So I'm wondering whether I should slightly angle the screws or cover up part of the design or ???

Thanks

Sombreuil_mongrel
Re: Installing antique/vintage hinges on new doors
Sombreuil_mongrel

If you angle the hinge screws the head will no longer sit flush, unless you use a smaller screw, or come back with a file and dress down what sticks up. Manufacturers would naturally put the screw holes in the right place. I can't understand any situation where a screw hole would be placed so close to the design field. OTOH, I have seen plenty of salvage hinges on ebay with extra screw holes drilled by some handyman/idiot which spoiled an otherwise nice set of hardware.

FCDesign
Re: Installing antique/vintage hinges on new doors
FCDesign

Perhaps I am looking at this wrong. I will try to upload some pics.

OK, I just spent an hour trying to upload a couple of pictures. . . they are .jpeg, they are less than 97 kb and they are less than the max pixel size, but I keep getting the error "this is not a valid image file".

Anyhow, these are the original screw holes, no modifications have been made to the hinges, and the outside edge of the hole is less than 1/8" from the edge of the raised design. In order to use these two hinges I guess I will angle the screws and file them down so that they are flush. The other hinges that I have appear to have holes at least 5/32" away from the design, so I can probably make them work without any modifications.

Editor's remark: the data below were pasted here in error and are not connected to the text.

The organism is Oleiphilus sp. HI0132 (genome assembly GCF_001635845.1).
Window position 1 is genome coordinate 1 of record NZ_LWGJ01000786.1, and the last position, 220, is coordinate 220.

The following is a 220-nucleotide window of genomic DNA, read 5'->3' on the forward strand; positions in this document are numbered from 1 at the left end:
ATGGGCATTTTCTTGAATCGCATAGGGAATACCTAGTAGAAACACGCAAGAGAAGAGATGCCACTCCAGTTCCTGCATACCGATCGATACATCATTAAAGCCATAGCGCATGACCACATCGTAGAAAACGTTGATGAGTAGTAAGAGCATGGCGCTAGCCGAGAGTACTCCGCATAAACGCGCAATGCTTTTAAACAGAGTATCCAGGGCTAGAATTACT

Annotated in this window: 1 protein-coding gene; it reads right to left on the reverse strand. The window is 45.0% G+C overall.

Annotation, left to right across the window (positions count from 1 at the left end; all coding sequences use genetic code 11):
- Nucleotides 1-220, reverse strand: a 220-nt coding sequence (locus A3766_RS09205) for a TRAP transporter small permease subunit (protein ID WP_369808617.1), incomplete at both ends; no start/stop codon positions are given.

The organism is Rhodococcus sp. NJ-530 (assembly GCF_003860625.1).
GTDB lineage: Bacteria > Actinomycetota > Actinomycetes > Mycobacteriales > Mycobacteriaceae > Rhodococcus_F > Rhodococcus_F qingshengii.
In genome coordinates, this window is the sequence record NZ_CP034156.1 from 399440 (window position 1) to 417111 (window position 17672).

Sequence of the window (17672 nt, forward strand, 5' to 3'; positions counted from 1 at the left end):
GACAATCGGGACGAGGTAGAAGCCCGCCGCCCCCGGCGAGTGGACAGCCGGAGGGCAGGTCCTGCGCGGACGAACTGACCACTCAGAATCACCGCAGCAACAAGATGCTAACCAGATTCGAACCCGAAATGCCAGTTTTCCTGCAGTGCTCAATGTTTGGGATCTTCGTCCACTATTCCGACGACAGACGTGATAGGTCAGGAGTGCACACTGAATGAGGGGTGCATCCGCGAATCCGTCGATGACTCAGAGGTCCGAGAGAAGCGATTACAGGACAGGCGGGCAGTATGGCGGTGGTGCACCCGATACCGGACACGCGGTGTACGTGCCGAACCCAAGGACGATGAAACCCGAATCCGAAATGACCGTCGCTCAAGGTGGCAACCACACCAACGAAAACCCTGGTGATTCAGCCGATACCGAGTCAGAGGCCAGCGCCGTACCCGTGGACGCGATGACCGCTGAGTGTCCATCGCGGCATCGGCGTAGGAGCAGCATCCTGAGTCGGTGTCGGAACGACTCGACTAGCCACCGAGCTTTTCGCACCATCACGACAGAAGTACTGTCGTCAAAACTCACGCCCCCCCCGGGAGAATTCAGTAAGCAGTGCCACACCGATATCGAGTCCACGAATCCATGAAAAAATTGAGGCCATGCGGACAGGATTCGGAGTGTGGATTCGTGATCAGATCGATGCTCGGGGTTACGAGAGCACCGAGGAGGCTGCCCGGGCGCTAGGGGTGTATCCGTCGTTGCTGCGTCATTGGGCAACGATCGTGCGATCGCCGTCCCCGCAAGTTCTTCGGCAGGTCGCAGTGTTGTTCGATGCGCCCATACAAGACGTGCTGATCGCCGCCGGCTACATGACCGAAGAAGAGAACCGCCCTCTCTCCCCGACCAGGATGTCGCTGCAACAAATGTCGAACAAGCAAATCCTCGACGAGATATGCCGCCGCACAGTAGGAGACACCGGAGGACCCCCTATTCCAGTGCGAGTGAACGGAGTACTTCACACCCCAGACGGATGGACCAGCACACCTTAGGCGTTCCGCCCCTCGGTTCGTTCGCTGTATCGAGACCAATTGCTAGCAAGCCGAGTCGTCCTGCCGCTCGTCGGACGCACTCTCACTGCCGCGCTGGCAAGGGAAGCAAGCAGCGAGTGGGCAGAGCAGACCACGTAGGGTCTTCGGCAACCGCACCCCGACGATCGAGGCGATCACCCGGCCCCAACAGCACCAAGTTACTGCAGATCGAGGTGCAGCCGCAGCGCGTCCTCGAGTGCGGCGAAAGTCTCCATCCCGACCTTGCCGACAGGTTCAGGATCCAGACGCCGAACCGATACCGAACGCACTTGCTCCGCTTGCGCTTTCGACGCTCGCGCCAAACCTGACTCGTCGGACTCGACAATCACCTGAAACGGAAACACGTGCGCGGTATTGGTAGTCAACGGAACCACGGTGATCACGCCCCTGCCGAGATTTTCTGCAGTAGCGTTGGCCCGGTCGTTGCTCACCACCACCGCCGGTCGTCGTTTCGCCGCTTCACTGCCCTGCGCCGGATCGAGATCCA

Thanks again for your help.

ed21
Re: Installing antique/vintage hinges on new doors
ed21

The easiest way is to post the photos on a photo sharing site like photobucket and then post the link here.

Mastercarpentry
Re: Installing antique/vintage hinges on new doors
Mastercarpentry

Waiting for the pics when you can. Sorry they can't be posted directly any longer- there were problems with that in the past so it's been disabled and the site hasn't made that notification clear yet.

As I understand it now, you may have to move the hinges inward a little bit, even if it covers part of the design. Of course there's a limit to how far you can go before you hit the edge of the door but it would preferable to having the screws too close to the edge where the door could split and fail. You can probably angle the screws slightly without a problem, say 5-7 degrees which would leave the head only very slightly proud of the surface. Most hinges have a little space between the leaves when closed parallel, and most doors have a 3 degree bevel on the edges too, so there is likely going to be enough space for that. You could also deepen the countersinking on those screw holes slightly to keep the screw heads flush- go minimal so as to not weaken the hinge and use the correct diameter countersink to not widen the hole. Worst case, you could grind off a little of the far end of the leaves so they can fit more toward center. I doubt anyone would notice that part of the design is covered with them setting closer.

Phil